Top-Down Causation in Biology and Neuroscience

Control Hierarchies William Bechtel

Introduction

The notion of top-down causation has been fraught with controversy. Much of this turns on the notion of levels employed. What is it for one entity or causal process to be located at a higher level than another? In the context of biology and neuroscience, an important sense of level arises in the context of control—a controller is at a higher level than the system it controls, and if something is controlling the controller it is at a yet higher level.1 Thus, transcription factors are at a higher level of control than the genes whose expression they regulate, and neurons are at a higher level of control than muscles and other cells. The circadian clock is at a higher level than the transcription factors whose expression it regulates, and regions of cortex are at a higher level than sub-cortical areas they regulate. My goal is to unpack the notion of top-down causation required to understand the operation of control hierarchies that figure prominently in biology and neuroscience.

Control is exercised on a controlled system. A controlled system consists of a set of processes that causally interact and together bring about some effect. Human-made machines are exemplars of such controlled systems— an automobile consists of a number of parts that perform various different operations that together result in locomotion. In the context of biology and neuroscience, controlled systems (as well as controllers) are commonly referred to as mechanisms. In the recent literature on mechanistic explanation, mechanisms have been identified as entities or parts performing activities or operations organized so as to bring about a phenomenon (Machamer, Darden and Craver 2000; Bechtel and Abrahamsen 2005). For example, the heart circulates blood (the phenomenon) as a result of consisting of chambers in which muscles (parts) contract (operation) and valves (parts) limit flow to one direction (operation) in an organized and orchestrated manner.

Although not generally emphasized in philosophical accounts of mechanism, machines as well as mechanisms can be viewed as systems performing work by constraining the flow of Gibbs free energy2 (e.g., a pipe channels the free energy of water flowing downhill to move an another object). This work is often done in the service of a larger system of which the machine or mechanism is a part. For work to be performed in a manner that is useful to the larger system, control is needed. This requires that some of the constraints in the machine or mechanism be modifiable; control is exercised by altering these constraints, thereby redirecting the flow of free energy. In the case of a machine such as an automobile, the driver exercises control by, for example, pressing on the accelerator pedal. In traditional engines, there is a linkage from the accelerator pedal to the butterfly valve on the carburetor. The more the valve (the constraint) is pushed open, the more air, along with fuel, enters the combustion chambers of the engine. As a result of the increase of fuel and air, the combustion exerts more force, speeding up the engine’s operation. In a living cell, control is also exercised by altering constraints. An enzyme constrains a biochemical reaction and changing the concentration of the enzyme alters the rate of a reaction. The concentration is increased by an activator binding to the promoter site of a gene, allowing more transcription of that gene. Likewise, in a multi-cell organism, for control to be exercised there must be constraints that can be altered. To increase the flow of blood, the contraction of muscles in the various chambers must be increased. This is accomplished through the release of neurotransmitters that bind to receptors in the muscle cell, permitting the formation of cross-bridges between actin and myosin.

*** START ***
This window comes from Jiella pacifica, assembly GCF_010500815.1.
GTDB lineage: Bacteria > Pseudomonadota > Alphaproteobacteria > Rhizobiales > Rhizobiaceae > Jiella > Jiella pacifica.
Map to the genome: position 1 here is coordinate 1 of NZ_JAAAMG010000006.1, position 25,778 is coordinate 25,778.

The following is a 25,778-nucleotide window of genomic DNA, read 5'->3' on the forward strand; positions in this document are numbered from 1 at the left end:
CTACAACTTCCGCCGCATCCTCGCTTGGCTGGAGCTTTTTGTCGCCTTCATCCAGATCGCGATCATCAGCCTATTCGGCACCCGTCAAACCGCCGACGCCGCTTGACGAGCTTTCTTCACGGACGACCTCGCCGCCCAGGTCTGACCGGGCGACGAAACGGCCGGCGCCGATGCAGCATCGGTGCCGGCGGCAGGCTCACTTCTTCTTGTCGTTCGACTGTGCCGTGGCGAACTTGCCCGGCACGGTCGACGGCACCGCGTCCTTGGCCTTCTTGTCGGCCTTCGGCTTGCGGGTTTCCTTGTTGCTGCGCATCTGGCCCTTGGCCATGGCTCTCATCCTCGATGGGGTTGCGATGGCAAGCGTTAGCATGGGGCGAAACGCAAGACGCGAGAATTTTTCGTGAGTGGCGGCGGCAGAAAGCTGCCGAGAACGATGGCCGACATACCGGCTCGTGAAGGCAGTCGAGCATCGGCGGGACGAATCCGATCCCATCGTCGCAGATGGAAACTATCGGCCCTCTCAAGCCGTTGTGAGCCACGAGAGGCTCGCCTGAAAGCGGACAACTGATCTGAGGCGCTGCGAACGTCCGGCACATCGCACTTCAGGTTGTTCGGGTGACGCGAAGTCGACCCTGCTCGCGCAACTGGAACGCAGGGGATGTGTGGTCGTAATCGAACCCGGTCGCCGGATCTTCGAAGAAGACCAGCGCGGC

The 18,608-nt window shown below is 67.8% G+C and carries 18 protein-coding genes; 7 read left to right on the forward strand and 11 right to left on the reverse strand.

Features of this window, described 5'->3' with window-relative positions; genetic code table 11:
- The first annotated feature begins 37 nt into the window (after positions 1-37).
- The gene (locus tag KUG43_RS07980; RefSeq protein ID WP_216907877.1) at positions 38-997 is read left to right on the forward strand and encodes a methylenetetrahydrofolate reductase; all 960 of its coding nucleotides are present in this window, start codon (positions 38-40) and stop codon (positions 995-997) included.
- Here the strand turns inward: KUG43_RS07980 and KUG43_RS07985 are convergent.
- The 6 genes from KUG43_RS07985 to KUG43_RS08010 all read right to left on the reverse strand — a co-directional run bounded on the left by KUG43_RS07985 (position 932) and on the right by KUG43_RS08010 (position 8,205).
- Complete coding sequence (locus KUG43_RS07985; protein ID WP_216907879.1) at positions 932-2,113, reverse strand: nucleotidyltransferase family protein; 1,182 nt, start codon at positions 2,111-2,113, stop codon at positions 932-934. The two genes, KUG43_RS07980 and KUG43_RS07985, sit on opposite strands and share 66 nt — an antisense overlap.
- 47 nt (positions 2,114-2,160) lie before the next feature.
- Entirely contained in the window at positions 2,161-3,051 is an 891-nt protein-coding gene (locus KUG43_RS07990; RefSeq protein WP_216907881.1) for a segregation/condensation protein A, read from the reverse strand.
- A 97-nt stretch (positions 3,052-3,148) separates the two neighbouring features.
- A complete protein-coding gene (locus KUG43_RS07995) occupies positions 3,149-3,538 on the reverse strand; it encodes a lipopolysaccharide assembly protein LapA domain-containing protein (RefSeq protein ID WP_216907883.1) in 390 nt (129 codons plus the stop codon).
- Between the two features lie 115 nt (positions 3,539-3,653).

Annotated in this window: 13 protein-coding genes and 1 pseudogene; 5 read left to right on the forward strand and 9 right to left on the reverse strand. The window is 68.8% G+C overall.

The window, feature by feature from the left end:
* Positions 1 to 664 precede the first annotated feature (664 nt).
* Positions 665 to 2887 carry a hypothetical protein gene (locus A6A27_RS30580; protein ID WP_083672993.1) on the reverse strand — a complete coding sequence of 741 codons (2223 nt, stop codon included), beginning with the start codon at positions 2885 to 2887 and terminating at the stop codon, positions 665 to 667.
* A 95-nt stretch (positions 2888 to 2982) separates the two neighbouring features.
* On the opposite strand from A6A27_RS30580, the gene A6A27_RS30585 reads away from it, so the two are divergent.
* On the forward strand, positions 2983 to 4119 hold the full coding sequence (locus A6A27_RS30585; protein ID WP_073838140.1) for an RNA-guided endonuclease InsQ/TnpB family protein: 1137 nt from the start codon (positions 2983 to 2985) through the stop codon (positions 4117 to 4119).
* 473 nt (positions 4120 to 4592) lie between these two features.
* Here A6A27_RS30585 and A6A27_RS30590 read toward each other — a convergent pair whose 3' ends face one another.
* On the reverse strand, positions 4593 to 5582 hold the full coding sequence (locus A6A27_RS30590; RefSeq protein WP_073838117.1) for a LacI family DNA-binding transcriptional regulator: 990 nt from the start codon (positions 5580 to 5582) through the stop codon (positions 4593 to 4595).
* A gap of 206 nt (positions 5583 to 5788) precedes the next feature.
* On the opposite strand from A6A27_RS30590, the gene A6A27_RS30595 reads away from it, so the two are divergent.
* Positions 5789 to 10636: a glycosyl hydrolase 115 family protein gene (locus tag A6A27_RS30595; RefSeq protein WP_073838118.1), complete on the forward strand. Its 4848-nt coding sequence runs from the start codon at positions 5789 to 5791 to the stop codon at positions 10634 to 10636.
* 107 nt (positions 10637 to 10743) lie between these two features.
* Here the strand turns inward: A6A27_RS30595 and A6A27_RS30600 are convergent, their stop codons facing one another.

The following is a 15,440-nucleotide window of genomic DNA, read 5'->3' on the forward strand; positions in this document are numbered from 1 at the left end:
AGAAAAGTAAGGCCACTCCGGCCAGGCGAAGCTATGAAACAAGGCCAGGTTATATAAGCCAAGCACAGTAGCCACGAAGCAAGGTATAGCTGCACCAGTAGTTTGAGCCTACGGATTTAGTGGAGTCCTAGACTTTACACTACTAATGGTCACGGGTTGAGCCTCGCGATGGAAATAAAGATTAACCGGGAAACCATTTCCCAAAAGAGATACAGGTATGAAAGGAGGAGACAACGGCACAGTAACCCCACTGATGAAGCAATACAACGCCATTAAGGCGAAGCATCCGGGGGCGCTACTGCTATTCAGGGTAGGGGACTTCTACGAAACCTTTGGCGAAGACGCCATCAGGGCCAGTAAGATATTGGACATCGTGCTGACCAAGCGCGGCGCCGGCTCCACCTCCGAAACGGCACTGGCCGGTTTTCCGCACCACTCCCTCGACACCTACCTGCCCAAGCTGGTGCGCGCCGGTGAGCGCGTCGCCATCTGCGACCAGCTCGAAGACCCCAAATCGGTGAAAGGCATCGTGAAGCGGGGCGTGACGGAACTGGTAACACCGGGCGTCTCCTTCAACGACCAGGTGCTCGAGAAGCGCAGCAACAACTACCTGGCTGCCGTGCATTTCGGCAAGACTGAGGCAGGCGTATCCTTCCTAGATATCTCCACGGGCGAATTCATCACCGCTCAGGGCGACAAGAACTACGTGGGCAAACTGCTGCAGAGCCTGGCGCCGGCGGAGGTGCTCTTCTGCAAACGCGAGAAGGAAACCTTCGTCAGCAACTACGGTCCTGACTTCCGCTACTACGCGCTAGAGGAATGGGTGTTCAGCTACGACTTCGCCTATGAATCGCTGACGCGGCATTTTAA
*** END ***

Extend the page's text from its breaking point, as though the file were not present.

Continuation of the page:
To provide a foundation for discussing control of mechanisms, I begin in section 2 by advancing a perspective that situates mechanisms as modules in networks whose endogenous function is modulated by activity elsewhere in the network. In section 3, I turn to human-made machines to introduce a basic mode of control realized by negative feedback. In section 4, I turn back to organisms and discuss why control is even more fundamental in understanding biological mechanisms than in the case of human-made machines and in section 5 consider cases in which feedback provides the needed control. Negative feedback not only is employed directly to control biological mechanisms but also, as I discuss in section 6, is a means of generating oscillations that facilitate controlling at what time a mechanism is operative. In section 7, I turn to neural control, emphasizing its importance in providing hierarchies of control in multicellular organisms whose component cells and mechanisms are endogenously active. I then conclude by emphasizing that top-down causation, as exhibited in the hierarchical control of biological mechanisms, is a fundamental feature of biological and neural systems. Such top-down control doesn’t pose any fundamental mysteries since the control mechanisms as well as the controlled mechanisms are all constructed by ordinary mechanisms within the organism.

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